I've been engaged in a deep study of Frater Nicholaj de Mattos Frisvold's work Palo Mayombe, and have been steadily amazed at the deep understandings within it. For a long time I've known some small measure of what Palo is--that it is a worship-centered religion, that it is necromantically powerful. I've also known what it isn't-- Palo is not just black magic, it isn't a club an African/Afro-Latino sorcerer wields to beat people over the head. That being said, engaging in metaphysical contests with it's practitioners is generally un-wise....they don't mess about. Palo Mayombe is a fierce religion, but it Is a religion.
What I didn't know was the true depths of it's Wisdom and alchemical understanding. That's right, alchemical understanding. Palo Mayombe isn't a simple practice. It's a multi-layered and living religious and alchemical practice, and it's grasp of the forces of life are unparalleled. It's spiritual technologies are very sophisticated as well. The divinatory system is empowered, relying on a deep relationship with Spirit, and not randomness/chaos alone. The Nganga itself is a masterwork of combined alchemical and magical understanding, necessary for powerful necromantic work, in my opinion, because working with and manipulating the three Alchemical priniciples is only possible with understanding of their natures. Necromancy, in the end, is alchemical and evolutionary, a metaphysical Art of life. Giving life to the Dead, and creating a communion between them, an Ouroboros of mutual existence and understanding, is a formula of immortality.
A beautiful dance that can be seen in the growth of the Ti-Bon Ange in Voudon through regular expansion and communion with the Gros-Bon Ange and work with the Lwa. In the Western traditions our Spirit-Books have become separated from our Alchemies and our Astrology; in the RR et AC the work of the 6=5 in addressing the Spirit-world (if done correctly) creates this understanding, but how many even make it to this grade? How many orders have a living understanding of necromantic rites, untainted by unsophisticated Victorian ideas? There is a basic understanding of the life-mysteries, of the dance of Sulfur, Mercury, and Salt that has had to be revitalized in the Western traditions but has never ceased in the African Traditional Religions.
Palo has this understanding. It's basic teachings, if translated into Western terms and imagery, wouldn't be out of place in the Hermetica at all, nor among the Tantras. It is applied wisdom, not theoretical understanding, which is a wonder. Like the hidden operative alchemical orders of the West, it is a tradition that requires initiation into it's practice and the understanding of Gnosis; no amount of reading will make you a Palero. This is a tradition that carries the Fire, if one has the eyes to recognize it. Reading of it and it's understandings sent shivers up my spine, of joy and recognition.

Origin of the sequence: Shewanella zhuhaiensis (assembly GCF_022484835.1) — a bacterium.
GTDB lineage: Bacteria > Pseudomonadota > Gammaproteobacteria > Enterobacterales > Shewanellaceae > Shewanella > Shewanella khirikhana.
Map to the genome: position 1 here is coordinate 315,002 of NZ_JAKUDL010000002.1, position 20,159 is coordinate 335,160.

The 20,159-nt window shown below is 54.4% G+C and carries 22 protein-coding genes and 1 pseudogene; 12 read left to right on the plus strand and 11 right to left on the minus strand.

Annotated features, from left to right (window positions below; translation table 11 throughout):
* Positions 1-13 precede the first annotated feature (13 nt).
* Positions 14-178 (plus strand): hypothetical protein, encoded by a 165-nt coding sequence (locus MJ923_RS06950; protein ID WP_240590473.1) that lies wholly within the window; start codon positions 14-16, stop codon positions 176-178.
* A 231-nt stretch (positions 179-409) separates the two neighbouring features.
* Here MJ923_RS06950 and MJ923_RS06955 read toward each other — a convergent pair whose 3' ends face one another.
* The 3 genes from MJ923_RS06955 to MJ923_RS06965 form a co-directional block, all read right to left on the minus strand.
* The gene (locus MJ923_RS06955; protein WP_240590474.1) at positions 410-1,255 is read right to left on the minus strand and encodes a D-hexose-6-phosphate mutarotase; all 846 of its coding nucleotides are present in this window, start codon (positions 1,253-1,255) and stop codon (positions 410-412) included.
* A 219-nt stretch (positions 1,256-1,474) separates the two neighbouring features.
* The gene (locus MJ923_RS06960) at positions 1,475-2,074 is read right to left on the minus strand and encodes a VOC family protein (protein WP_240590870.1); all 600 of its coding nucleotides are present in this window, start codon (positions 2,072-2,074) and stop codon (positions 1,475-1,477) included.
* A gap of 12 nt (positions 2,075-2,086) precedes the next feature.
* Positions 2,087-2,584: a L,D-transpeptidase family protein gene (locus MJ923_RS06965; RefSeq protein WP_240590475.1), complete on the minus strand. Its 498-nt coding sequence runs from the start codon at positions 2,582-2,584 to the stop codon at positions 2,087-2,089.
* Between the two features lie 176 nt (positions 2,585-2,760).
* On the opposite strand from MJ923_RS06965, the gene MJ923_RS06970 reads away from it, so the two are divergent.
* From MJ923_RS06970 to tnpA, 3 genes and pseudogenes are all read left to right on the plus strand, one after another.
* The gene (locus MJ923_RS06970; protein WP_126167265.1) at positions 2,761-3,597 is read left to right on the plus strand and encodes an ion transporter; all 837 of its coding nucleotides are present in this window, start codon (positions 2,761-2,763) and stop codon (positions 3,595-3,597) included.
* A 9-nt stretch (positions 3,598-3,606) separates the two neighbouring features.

The difficulty with coming to a proper perspective of Palo is in it's reputation. It has a fearsome reputation among practitioners, and the plethora of horns and sigils, the skulls and sticks in the prenda....you can imagine how the ignorant Western public views it. Colonialist ideas about all things African abound; I get to deal with that shit on a regular basis. Dark fellows dancing in the darkness, with veve's drawn on the ground and a witches cauldron filled with death, lit only by flickering candle flame...add in rhythmic drumming and devil-horned statues and you've got a recipe for public relations issues.
Much of the problem comes from Western cultures failure to deal with death. It's externalized, othered, and pushed away into the graveyard. The dead are either inert, a ghostly nothing-ness, or a malignant threat. This attitude leaks into our own expressions of necromantic understanding--just take a look at how the spirits of our own traditions have been demonized, at how necromancy has come to be perceived as evil. Our own beloved dead as things to be feared; looking at a cultural religious practice that actively venerates and works with the dead is bound to result in negative association from that perspective.
Nicholaj has written a masterful work that dispels many of these misconceptions about Palo; that show it for the vibrant and alchemically powerful and operative religion that it is.I've read a number of works on Palo, and none hold a candle to the clarity with which the ideas in Palo are expressed in The Garden of Blood and Bones.
Coming into union with Palo is only possible through initiation, but reading this book is literally the closest you can come to understanding of this tradition without knowing a Palero. I would whole-heartedly encourage everyone to read this book. It has a lot to offer Western alchemists and magicians in understanding our own traditions, viewing them through eyes that see the Art through a powerful living tradition.